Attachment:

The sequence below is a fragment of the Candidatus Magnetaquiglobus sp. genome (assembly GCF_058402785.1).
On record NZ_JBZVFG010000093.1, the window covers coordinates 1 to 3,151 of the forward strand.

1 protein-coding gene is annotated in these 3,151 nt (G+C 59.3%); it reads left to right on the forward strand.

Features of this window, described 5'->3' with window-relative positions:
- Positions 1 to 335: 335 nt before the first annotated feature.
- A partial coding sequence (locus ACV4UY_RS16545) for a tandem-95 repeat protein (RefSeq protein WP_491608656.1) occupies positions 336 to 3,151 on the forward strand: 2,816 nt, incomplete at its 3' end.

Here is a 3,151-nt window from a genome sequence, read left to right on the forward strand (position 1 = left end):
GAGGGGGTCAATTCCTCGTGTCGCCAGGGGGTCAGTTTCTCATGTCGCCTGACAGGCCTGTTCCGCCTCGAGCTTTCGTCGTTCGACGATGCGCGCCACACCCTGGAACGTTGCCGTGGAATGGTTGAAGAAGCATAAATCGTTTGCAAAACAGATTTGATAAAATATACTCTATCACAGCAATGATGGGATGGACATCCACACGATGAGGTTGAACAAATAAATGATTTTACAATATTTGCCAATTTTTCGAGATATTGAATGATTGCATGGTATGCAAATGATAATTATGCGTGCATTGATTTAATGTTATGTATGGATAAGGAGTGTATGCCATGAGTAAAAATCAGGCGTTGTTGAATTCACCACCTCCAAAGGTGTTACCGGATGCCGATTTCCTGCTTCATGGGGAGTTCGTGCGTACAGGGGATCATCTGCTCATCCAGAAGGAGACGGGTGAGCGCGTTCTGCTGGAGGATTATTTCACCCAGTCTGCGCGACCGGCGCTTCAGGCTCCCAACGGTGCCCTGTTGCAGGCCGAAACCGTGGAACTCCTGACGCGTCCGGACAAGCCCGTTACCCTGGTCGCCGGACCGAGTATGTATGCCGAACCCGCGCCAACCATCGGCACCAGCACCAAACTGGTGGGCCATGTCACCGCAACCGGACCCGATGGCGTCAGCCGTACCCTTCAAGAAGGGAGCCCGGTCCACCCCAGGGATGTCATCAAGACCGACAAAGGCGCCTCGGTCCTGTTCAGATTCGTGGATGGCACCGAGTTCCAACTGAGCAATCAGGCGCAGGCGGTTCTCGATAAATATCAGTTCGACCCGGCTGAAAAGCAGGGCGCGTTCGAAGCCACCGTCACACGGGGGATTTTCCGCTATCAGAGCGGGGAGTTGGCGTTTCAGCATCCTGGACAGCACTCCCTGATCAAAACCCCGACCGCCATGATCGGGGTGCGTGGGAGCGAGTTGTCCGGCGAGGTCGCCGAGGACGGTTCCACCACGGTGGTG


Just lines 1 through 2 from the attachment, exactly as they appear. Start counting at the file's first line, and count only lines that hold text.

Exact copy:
The sequence below is a fragment of the Candidatus Magnetaquiglobus sp. genome (assembly GCF_058402785.1).
On record NZ_JBZVFG010000093.1, the window covers coordinates 1 to 3,151 of the forward strand.